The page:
The infamous Psilocybe semilanceata, most commonly known as "liberty caps".

Psilocybin mushrooms, more commonly known as "magic mushrooms", "liberty caps", "golden teacher", "god's flesh", or most commonly just "shrooms", are psychedelic fungi that contain the active compounds psilocybin and psilocin, and in some cases, beaocystin and/or norbaeocystin. All four chemicals are virtually nontoxic and non-addictive, with psilocybin and psilocin being less toxic than vitamin c. Over one hundred and ninety species of psilocybin-containing mushrooms grow all over the world, with the most belonging to the genus Psilocybe (such as the very common varieties of Psilocybe cubensis, Psilocybe cyanescens, and the infamous Psilocybe semilanceata). Other genera that include psilocybin-producing species include Panaeolus, Pluteus, Gymnopilus, Copelandia, and Inocybe, among a variety of others.


The historically use of psilocybe mushrooms dates back thousands of years. Dozens of caves around the world have colorful mushroom shapes, and even people shaped as mushrooms. Figurines in the shape of mushrooms have been found all throughout Mesoamerican culture. Some people even believe that the use of these mushrooms extends far beyond ancient man.

Terrence McKenna has proposed an idea whereby prehistoric hominids (as in Australopithecus africanis and Homo habilis) living in Africa had a diet that consisted of psilocybin mushrooms, most likely of the Panaeolus or Psilocybe genera. He even formulated a theory surrounding the mushroom's use that involves evolutionary progress and the development of simple language, around the mesolithic period. He hypothesized that ancient man, using the help of the synesthesia that may result from ingesting psilocybin mushrooms, slowly evolved the ability to formulate pictures in another human's mind through the use of vocal sounds.

His theory has more evidence than one might expect. As stated above, caves throughout the world have painted mushrooms. Statuettes of mushrooms and shamans holding them is unmistakable evidence for their use as entheogens and even medicines by many cultures of the ancient world. The Aztecs and the Mazatecs were very well known for the use of magic mushrooms as not only a right of passage, but for divination and healing as well. During the time of the Spanish Inquisition, the use of magic mushrooms basically ceased due to the fact that the Spanish believed the mushrooms enabled the Aztecs to communicate with the devil. The use of magic mushrooms was cast down upon and demonized by Christianity, Islam, and other religions for centuries thereafter.

Modern UseEdit

In 1955, R. Gordon and Valentina Wasson were the first Western people to participate in indeginous magic mushroom ceremony with a tribe of the Mazatec people. There were simply astonished, and they publicized their experiences in Life Magazine in 1957. Meanwhile, with specimens that the Wassons had grown, Albert Hoffman, the man who synthesized LSD, identified the psychoactive chemicals within the mushrooms.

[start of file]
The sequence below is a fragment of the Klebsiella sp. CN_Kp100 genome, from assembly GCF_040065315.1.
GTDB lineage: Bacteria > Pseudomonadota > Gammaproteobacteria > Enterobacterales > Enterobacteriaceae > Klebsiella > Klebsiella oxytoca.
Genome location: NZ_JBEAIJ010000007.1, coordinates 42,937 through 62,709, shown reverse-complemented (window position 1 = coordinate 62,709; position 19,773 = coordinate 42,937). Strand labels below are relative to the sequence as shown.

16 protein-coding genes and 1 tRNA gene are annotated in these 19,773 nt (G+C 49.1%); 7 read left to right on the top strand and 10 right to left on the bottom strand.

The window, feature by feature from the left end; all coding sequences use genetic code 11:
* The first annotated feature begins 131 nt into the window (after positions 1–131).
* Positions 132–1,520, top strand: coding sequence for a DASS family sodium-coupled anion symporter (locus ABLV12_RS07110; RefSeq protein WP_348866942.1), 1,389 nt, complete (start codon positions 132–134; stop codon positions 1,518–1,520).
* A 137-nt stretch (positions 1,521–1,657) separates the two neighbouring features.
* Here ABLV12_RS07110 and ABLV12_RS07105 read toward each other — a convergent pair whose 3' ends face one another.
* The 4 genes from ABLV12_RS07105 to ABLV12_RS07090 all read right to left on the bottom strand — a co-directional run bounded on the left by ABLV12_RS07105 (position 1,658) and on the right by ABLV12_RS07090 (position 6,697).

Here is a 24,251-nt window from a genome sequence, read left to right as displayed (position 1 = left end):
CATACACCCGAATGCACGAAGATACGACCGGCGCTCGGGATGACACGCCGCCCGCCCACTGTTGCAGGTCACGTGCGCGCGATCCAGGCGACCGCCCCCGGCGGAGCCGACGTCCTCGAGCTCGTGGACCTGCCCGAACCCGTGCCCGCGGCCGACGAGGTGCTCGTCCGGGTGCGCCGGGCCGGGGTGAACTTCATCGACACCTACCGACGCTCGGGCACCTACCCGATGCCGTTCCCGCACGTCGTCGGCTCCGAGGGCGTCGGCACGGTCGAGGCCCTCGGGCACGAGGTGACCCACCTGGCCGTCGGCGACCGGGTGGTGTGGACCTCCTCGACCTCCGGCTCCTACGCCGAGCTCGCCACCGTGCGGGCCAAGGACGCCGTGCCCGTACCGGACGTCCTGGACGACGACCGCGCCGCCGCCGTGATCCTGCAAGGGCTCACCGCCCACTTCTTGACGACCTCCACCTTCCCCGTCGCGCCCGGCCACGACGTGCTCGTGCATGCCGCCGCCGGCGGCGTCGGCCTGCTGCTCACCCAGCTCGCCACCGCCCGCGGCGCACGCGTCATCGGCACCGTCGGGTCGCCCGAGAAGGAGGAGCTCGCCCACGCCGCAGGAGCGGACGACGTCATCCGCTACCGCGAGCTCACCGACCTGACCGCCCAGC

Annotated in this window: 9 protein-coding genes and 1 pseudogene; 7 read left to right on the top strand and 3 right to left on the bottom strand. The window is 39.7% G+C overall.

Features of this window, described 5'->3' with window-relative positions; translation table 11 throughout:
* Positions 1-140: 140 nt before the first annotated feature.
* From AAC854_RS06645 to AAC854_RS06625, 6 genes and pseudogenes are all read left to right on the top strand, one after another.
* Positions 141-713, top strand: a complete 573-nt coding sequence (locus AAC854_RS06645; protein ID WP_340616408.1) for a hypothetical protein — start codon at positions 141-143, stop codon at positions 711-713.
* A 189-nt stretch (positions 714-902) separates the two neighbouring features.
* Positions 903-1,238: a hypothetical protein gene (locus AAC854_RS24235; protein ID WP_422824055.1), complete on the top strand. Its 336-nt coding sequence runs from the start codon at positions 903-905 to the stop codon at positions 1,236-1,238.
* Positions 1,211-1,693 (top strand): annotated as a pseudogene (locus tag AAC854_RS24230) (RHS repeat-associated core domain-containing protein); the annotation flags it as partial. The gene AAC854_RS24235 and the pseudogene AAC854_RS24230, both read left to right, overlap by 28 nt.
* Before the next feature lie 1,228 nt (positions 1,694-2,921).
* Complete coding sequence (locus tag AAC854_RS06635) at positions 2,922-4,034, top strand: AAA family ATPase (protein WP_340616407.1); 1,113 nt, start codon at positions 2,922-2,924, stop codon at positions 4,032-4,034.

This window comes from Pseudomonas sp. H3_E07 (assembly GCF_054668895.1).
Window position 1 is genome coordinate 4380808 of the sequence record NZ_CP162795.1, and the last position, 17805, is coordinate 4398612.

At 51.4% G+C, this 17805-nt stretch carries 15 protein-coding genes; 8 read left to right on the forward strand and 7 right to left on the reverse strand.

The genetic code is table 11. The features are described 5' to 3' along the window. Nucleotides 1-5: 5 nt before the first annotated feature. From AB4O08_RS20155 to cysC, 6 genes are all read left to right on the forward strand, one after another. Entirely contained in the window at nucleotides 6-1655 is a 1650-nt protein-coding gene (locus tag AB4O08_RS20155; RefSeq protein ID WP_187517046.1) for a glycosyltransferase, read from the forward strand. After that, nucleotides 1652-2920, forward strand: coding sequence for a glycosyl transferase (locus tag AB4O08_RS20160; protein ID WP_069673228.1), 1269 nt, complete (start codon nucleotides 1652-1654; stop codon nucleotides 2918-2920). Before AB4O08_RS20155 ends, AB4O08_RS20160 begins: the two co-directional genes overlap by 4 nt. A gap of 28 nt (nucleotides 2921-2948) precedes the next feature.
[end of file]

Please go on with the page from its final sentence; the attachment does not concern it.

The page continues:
Inspired by the Life Magazine article about the Wassons' experiences, Dr. Timothy Leary, a psychology professor at Harvard University, traveled to Mexico to experience the mushrooms firsthand. Upon returning, he and Richard Alpert concieved the Harvard Psilocybin Project which aimed to study the spiritual and psychological effects of psilocybin mushrooms and other hallucinogenic drugs. He was eventually fired from Harvard, leading to his lifelong devotion to spreading and supremely glorifying the psychedelic experience with his famous phrase "turn on, tune in, and drop out."


The effects of psilocin are very similar to LSD both somatically, psychologically, and subjectively. They do have subtle differences, however. When psilocybin is ingested (which is by far the most abundant chemical in magic mushrooms besides psilocin), it is quickly metabolized into psilocin, which is responsible for nearly all of the effects of the drug.

The onset, depending on method of preparation, usually occurs within twenty to forty minutes, with the user reaching the peak at around the hour to ninety minute mark. The effects slowly decline over the following four to five hours, usually resulting in a certain degree of afterglow (essentially the opposite of a hangover) that may last until quality sleep or even days after the experience.

Dose is generally between a quarter of a gram to as much as five grams of dried material (2.5 to 50 grams fresh) depending on the species potency. 0.25 grams is considered by almost all users to be not nearly enough to produce any effects, but some individuals get a moderate psychedelic effect at this level. Most people ingest an eighth of an ounce at a time, which is 3.5 grams. For a first-time user, this is probably excessive. People have been reported to take as much as ten and twenty dried grams, with people that go even further than that (a man documented his experience in retrospect about a forty gram dried magic mushrooms experience, which is a colossal amount that requires months and months of preparation to make sure your mental stability is concrete enough).